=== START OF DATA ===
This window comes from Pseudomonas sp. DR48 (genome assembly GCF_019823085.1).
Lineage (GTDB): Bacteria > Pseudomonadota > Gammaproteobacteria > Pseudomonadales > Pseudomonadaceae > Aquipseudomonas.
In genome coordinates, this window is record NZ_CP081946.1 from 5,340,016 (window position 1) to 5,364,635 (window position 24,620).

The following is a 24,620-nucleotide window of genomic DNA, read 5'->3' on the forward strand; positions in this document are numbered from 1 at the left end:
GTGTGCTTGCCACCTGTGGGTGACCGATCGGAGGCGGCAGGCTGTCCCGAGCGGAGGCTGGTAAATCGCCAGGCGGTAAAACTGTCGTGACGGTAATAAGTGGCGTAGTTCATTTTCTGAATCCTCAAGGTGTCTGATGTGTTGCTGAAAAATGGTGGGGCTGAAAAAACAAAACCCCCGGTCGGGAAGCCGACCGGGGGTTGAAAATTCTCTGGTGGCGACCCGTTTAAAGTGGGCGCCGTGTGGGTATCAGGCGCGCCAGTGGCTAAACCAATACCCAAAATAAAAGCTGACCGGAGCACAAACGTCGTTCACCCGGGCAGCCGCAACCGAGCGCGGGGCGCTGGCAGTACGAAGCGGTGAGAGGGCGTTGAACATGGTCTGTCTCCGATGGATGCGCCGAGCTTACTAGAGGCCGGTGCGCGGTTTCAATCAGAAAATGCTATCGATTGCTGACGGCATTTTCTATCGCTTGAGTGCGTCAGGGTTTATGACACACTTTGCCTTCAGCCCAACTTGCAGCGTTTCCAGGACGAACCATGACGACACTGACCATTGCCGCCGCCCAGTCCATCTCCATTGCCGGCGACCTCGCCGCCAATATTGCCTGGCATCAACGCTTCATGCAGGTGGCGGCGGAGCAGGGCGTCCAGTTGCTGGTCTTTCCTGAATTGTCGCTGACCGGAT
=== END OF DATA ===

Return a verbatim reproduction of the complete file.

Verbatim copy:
This window comes from Pseudomonas sp. DR48 (genome assembly GCF_019823085.1).
Lineage (GTDB): Bacteria > Pseudomonadota > Gammaproteobacteria > Pseudomonadales > Pseudomonadaceae > Aquipseudomonas.
In genome coordinates, this window is record NZ_CP081946.1 from 5,340,016 (window position 1) to 5,364,635 (window position 24,620).

The following is a 24,620-nucleotide window of genomic DNA, read 5'->3' on the forward strand; positions in this document are numbered from 1 at the left end:
GTGTGCTTGCCACCTGTGGGTGACCGATCGGAGGCGGCAGGCTGTCCCGAGCGGAGGCTGGTAAATCGCCAGGCGGTAAAACTGTCGTGACGGTAATAAGTGGCGTAGTTCATTTTCTGAATCCTCAAGGTGTCTGATGTGTTGCTGAAAAATGGTGGGGCTGAAAAAACAAAACCCCCGGTCGGGAAGCCGACCGGGGGTTGAAAATTCTCTGGTGGCGACCCGTTTAAAGTGGGCGCCGTGTGGGTATCAGGCGCGCCAGTGGCTAAACCAATACCCAAAATAAAAGCTGACCGGAGCACAAACGTCGTTCACCCGGGCAGCCGCAACCGAGCGCGGGGCGCTGGCAGTACGAAGCGGTGAGAGGGCGTTGAACATGGTCTGTCTCCGATGGATGCGCCGAGCTTACTAGAGGCCGGTGCGCGGTTTCAATCAGAAAATGCTATCGATTGCTGACGGCATTTTCTATCGCTTGAGTGCGTCAGGGTTTATGACACACTTTGCCTTCAGCCCAACTTGCAGCGTTTCCAGGACGAACCATGACGACACTGACCATTGCCGCCGCCCAGTCCATCTCCATTGCCGGCGACCTCGCCGCCAATATTGCCTGGCATCAACGCTTCATGCAGGTGGCGGCGGAGCAGGGCGTCCAGTTGCTGGTCTTTCCTGAATTGTCGCTGACCGGAT